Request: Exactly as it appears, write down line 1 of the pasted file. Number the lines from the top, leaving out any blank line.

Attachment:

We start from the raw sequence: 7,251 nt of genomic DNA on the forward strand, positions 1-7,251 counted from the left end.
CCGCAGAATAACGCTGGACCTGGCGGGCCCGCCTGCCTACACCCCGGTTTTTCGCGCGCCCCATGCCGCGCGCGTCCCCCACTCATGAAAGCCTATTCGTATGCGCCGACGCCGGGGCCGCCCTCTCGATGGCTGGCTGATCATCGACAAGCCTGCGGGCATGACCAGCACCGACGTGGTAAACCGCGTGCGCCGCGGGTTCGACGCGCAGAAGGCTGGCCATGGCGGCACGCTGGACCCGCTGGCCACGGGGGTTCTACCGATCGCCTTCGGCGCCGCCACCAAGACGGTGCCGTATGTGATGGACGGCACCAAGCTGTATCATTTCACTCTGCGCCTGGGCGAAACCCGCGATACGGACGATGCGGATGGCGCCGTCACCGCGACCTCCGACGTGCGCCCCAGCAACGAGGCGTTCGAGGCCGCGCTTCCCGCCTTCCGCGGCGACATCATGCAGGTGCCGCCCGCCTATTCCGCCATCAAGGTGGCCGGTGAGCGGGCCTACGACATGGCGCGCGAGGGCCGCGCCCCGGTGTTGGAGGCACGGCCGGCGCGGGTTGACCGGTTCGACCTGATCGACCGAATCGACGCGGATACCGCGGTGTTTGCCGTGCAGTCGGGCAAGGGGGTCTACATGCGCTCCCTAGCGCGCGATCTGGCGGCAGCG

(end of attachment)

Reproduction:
We start from the raw sequence: 7,251 nt of genomic DNA on the forward strand, positions 1-7,251 counted from the left end.